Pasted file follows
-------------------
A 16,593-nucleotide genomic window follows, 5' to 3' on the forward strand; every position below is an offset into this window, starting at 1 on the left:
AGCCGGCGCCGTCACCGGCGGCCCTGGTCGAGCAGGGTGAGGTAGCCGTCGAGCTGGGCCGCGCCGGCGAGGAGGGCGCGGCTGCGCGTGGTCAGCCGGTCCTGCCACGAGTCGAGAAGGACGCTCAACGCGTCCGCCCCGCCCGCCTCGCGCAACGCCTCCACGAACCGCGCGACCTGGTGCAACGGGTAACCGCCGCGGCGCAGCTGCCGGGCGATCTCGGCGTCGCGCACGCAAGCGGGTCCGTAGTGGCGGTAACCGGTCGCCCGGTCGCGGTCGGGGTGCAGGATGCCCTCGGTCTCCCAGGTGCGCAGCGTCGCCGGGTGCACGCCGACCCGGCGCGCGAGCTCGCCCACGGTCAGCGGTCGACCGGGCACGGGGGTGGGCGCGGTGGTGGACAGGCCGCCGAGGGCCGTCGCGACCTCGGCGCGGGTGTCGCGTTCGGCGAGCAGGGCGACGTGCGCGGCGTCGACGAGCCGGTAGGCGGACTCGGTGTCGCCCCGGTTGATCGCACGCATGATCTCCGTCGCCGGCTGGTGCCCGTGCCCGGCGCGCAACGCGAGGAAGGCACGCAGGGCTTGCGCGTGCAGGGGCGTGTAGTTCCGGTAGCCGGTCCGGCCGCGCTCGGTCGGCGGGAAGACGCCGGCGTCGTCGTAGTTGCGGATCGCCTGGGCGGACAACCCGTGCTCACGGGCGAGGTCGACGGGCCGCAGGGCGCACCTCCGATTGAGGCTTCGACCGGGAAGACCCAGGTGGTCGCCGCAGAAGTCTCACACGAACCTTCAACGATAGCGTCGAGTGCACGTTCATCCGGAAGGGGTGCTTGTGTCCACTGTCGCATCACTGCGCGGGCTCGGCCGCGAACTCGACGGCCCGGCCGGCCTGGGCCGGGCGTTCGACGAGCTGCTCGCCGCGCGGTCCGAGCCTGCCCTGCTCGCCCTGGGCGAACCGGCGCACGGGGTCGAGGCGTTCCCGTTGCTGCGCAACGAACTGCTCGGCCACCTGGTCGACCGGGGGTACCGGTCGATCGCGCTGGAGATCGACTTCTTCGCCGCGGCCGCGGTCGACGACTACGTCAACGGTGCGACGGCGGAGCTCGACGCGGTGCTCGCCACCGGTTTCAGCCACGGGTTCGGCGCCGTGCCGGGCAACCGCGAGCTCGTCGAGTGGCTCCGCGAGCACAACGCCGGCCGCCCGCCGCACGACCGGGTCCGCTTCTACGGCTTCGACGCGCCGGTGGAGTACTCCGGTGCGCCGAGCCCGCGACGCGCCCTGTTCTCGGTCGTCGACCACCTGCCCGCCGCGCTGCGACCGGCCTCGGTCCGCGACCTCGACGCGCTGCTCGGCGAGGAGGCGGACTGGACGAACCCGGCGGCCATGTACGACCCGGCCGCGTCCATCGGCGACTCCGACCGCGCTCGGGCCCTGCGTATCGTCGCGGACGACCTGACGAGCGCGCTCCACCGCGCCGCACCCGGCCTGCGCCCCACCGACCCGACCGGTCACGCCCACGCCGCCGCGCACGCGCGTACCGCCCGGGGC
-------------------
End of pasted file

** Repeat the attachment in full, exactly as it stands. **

A 16,593-nucleotide genomic window follows, 5' to 3' on the forward strand; every position below is an offset into this window, starting at 1 on the left:
AGCCGGCGCCGTCACCGGCGGCCCTGGTCGAGCAGGGTGAGGTAGCCGTCGAGCTGGGCCGCGCCGGCGAGGAGGGCGCGGCTGCGCGTGGTCAGCCGGTCCTGCCACGAGTCGAGAAGGACGCTCAACGCGTCCGCCCCGCCCGCCTCGCGCAACGCCTCCACGAACCGCGCGACCTGGTGCAACGGGTAACCGCCGCGGCGCAGCTGCCGGGCGATCTCGGCGTCGCGCACGCAAGCGGGTCCGTAGTGGCGGTAACCGGTCGCCCGGTCGCGGTCGGGGTGCAGGATGCCCTCGGTCTCCCAGGTGCGCAGCGTCGCCGGGTGCACGCCGACCCGGCGCGCGAGCTCGCCCACGGTCAGCGGTCGACCGGGCACGGGGGTGGGCGCGGTGGTGGACAGGCCGCCGAGGGCCGTCGCGACCTCGGCGCGGGTGTCGCGTTCGGCGAGCAGGGCGACGTGCGCGGCGTCGACGAGCCGGTAGGCGGACTCGGTGTCGCCCCGGTTGATCGCACGCATGATCTCCGTCGCCGGCTGGTGCCCGTGCCCGGCGCGCAACGCGAGGAAGGCACGCAGGGCTTGCGCGTGCAGGGGCGTGTAGTTCCGGTAGCCGGTCCGGCCGCGCTCGGTCGGCGGGAAGACGCCGGCGTCGTCGTAGTTGCGGATCGCCTGGGCGGACAACCCGTGCTCACGGGCGAGGTCGACGGGCCGCAGGGCGCACCTCCGATTGAGGCTTCGACCGGGAAGACCCAGGTGGTCGCCGCAGAAGTCTCACACGAACCTTCAACGATAGCGTCGAGTGCACGTTCATCCGGAAGGGGTGCTTGTGTCCACTGTCGCATCACTGCGCGGGCTCGGCCGCGAACTCGACGGCCCGGCCGGCCTGGGCCGGGCGTTCGACGAGCTGCTCGCCGCGCGGTCCGAGCCTGCCCTGCTCGCCCTGGGCGAACCGGCGCACGGGGTCGAGGCGTTCCCGTTGCTGCGCAACGAACTGCTCGGCCACCTGGTCGACCGGGGGTACCGGTCGATCGCGCTGGAGATCGACTTCTTCGCCGCGGCCGCGGTCGACGACTACGTCAACGGTGCGACGGCGGAGCTCGACGCGGTGCTCGCCACCGGTTTCAGCCACGGGTTCGGCGCCGTGCCGGGCAACCGCGAGCTCGTCGAGTGGCTCCGCGAGCACAACGCCGGCCGCCCGCCGCACGACCGGGTCCGCTTCTACGGCTTCGACGCGCCGGTGGAGTACTCCGGTGCGCCGAGCCCGCGACGCGCCCTGTTCTCGGTCGTCGACCACCTGCCCGCCGCGCTGCGACCGGCCTCGGTCCGCGACCTCGACGCGCTGCTCGGCGAGGAGGCGGACTGGACGAACCCGGCGGCCATGTACGACCCGGCCGCGTCCATCGGCGACTCCGACCGCGCTCGGGCCCTGCGTATCGTCGCGGACGACCTGACGAGCGCGCTCCACCGCGCCGCACCCGGCCTGCGCCCCACCGACCCGACCGGTCACGCCCACGCCGCCGCGCACGCGCGTACCGCCCGGGGC